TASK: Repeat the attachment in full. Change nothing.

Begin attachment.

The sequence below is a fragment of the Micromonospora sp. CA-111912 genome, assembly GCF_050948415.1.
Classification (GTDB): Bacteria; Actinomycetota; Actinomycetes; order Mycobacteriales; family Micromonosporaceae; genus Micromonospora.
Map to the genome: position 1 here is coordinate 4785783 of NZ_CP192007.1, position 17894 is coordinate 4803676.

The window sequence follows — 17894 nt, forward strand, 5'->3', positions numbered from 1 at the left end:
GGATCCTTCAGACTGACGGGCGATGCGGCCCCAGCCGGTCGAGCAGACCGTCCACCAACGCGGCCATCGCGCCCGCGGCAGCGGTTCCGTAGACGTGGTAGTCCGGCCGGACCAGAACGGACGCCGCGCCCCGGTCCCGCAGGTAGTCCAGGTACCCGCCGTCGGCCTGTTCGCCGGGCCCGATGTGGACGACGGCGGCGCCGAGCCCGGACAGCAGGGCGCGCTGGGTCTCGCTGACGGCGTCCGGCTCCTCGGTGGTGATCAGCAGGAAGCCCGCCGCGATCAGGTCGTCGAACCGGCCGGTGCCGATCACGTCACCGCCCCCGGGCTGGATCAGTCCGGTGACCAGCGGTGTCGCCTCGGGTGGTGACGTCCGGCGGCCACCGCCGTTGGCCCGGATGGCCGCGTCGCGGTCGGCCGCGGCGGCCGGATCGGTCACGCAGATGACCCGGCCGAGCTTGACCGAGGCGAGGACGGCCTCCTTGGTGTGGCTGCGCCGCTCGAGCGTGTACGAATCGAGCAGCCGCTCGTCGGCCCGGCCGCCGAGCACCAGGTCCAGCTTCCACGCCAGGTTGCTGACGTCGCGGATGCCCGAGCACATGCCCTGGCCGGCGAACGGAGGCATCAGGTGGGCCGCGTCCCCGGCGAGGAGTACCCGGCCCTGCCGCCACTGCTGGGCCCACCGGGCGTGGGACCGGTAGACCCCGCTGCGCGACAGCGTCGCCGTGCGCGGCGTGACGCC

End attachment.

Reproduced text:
The sequence below is a fragment of the Micromonospora sp. CA-111912 genome, assembly GCF_050948415.1.
Classification (GTDB): Bacteria; Actinomycetota; Actinomycetes; order Mycobacteriales; family Micromonosporaceae; genus Micromonospora.
Map to the genome: position 1 here is coordinate 4785783 of NZ_CP192007.1, position 17894 is coordinate 4803676.

The window sequence follows — 17894 nt, forward strand, 5'->3', positions numbered from 1 at the left end:
GGATCCTTCAGACTGACGGGCGATGCGGCCCCAGCCGGTCGAGCAGACCGTCCACCAACGCGGCCATCGCGCCCGCGGCAGCGGTTCCGTAGACGTGGTAGTCCGGCCGGACCAGAACGGACGCCGCGCCCCGGTCCCGCAGGTAGTCCAGGTACCCGCCGTCGGCCTGTTCGCCGGGCCCGATGTGGACGACGGCGGCGCCGAGCCCGGACAGCAGGGCGCGCTGGGTCTCGCTGACGGCGTCCGGCTCCTCGGTGGTGATCAGCAGGAAGCCCGCCGCGATCAGGTCGTCGAACCGGCCGGTGCCGATCACGTCACCGCCCCCGGGCTGGATCAGTCCGGTGACCAGCGGTGTCGCCTCGGGTGGTGACGTCCGGCGGCCACCGCCGTTGGCCCGGATGGCCGCGTCGCGGTCGGCCGCGGCGGCCGGATCGGTCACGCAGATGACCCGGCCGAGCTTGACCGAGGCGAGGACGGCCTCCTTGGTGTGGCTGCGCCGCTCGAGCGTGTACGAATCGAGCAGCCGCTCGTCGGCCCGGCCGCCGAGCACCAGGTCCAGCTTCCACGCCAGGTTGCTGACGTCGCGGATGCCCGAGCACATGCCCTGGCCGGCGAACGGAGGCATCAGGTGGGCCGCGTCCCCGGCGAGGAGTACCCGGCCCTGCCGCCACTGCTGGGCCCACCGGGCGTGGGACCGGTAGACCCCGCTGCGCGACAGCGTCGCCGTGCGCGGCGTGACGCC